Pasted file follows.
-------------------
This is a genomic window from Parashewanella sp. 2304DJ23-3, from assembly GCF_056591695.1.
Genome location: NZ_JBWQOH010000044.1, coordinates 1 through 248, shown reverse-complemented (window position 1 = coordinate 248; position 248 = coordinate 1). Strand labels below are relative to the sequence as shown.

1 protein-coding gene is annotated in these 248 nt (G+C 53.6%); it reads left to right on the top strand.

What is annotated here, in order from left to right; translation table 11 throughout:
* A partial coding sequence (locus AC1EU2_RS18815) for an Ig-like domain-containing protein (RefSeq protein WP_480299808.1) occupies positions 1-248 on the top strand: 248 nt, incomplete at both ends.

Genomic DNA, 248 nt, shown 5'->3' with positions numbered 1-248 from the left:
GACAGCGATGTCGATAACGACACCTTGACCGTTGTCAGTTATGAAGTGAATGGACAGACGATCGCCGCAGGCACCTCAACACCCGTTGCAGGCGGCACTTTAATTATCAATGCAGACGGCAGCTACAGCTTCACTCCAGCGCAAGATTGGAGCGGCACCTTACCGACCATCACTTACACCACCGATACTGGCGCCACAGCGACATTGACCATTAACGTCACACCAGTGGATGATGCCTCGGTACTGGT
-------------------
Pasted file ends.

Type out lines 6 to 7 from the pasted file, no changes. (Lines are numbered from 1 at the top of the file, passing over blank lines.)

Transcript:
Genomic DNA, 248 nt, shown 5'->3' with positions numbered 1-248 from the left:
GACAGCGATGTCGATAACGACACCTTGACCGTTGTCAGTTATGAAGTGAATGGACAGACGATCGCCGCAGGCACCTCAACACCCGTTGCAGGCGGCACTTTAATTATCAATGCAGACGGCAGCTACAGCTTCACTCCAGCGCAAGATTGGAGCGGCACCTTACCGACCATCACTTACACCACCGATACTGGCGCCACAGCGACATTGACCATTAACGTCACACCAGTGGATGATGCCTCGGTACTGGT